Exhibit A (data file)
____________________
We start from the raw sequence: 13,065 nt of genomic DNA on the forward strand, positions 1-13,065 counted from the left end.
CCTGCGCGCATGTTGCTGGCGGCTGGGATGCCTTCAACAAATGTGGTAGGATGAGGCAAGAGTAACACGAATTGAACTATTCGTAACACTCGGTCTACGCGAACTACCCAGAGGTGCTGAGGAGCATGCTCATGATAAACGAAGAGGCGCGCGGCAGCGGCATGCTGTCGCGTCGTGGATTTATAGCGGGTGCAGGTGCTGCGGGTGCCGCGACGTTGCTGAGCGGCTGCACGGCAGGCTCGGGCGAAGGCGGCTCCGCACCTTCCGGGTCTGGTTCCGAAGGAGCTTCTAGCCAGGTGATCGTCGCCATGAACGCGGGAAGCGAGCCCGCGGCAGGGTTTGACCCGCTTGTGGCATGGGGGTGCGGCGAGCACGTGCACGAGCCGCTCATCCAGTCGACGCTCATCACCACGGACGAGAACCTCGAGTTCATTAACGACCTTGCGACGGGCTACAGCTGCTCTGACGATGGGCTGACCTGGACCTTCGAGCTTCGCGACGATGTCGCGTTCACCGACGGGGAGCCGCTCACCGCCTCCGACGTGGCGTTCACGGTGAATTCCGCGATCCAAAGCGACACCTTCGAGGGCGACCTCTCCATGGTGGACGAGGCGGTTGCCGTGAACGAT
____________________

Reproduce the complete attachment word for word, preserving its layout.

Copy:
We start from the raw sequence: 13,065 nt of genomic DNA on the forward strand, positions 1-13,065 counted from the left end.
CCTGCGCGCATGTTGCTGGCGGCTGGGATGCCTTCAACAAATGTGGTAGGATGAGGCAAGAGTAACACGAATTGAACTATTCGTAACACTCGGTCTACGCGAACTACCCAGAGGTGCTGAGGAGCATGCTCATGATAAACGAAGAGGCGCGCGGCAGCGGCATGCTGTCGCGTCGTGGATTTATAGCGGGTGCAGGTGCTGCGGGTGCCGCGACGTTGCTGAGCGGCTGCACGGCAGGCTCGGGCGAAGGCGGCTCCGCACCTTCCGGGTCTGGTTCCGAAGGAGCTTCTAGCCAGGTGATCGTCGCCATGAACGCGGGAAGCGAGCCCGCGGCAGGGTTTGACCCGCTTGTGGCATGGGGGTGCGGCGAGCACGTGCACGAGCCGCTCATCCAGTCGACGCTCATCACCACGGACGAGAACCTCGAGTTCATTAACGACCTTGCGACGGGCTACAGCTGCTCTGACGATGGGCTGACCTGGACCTTCGAGCTTCGCGACGATGTCGCGTTCACCGACGGGGAGCCGCTCACCGCCTCCGACGTGGCGTTCACGGTGAATTCCGCGATCCAAAGCGACACCTTCGAGGGCGACCTCTCCATGGTGGACGAGGCGGTTGCCGTGAACGAT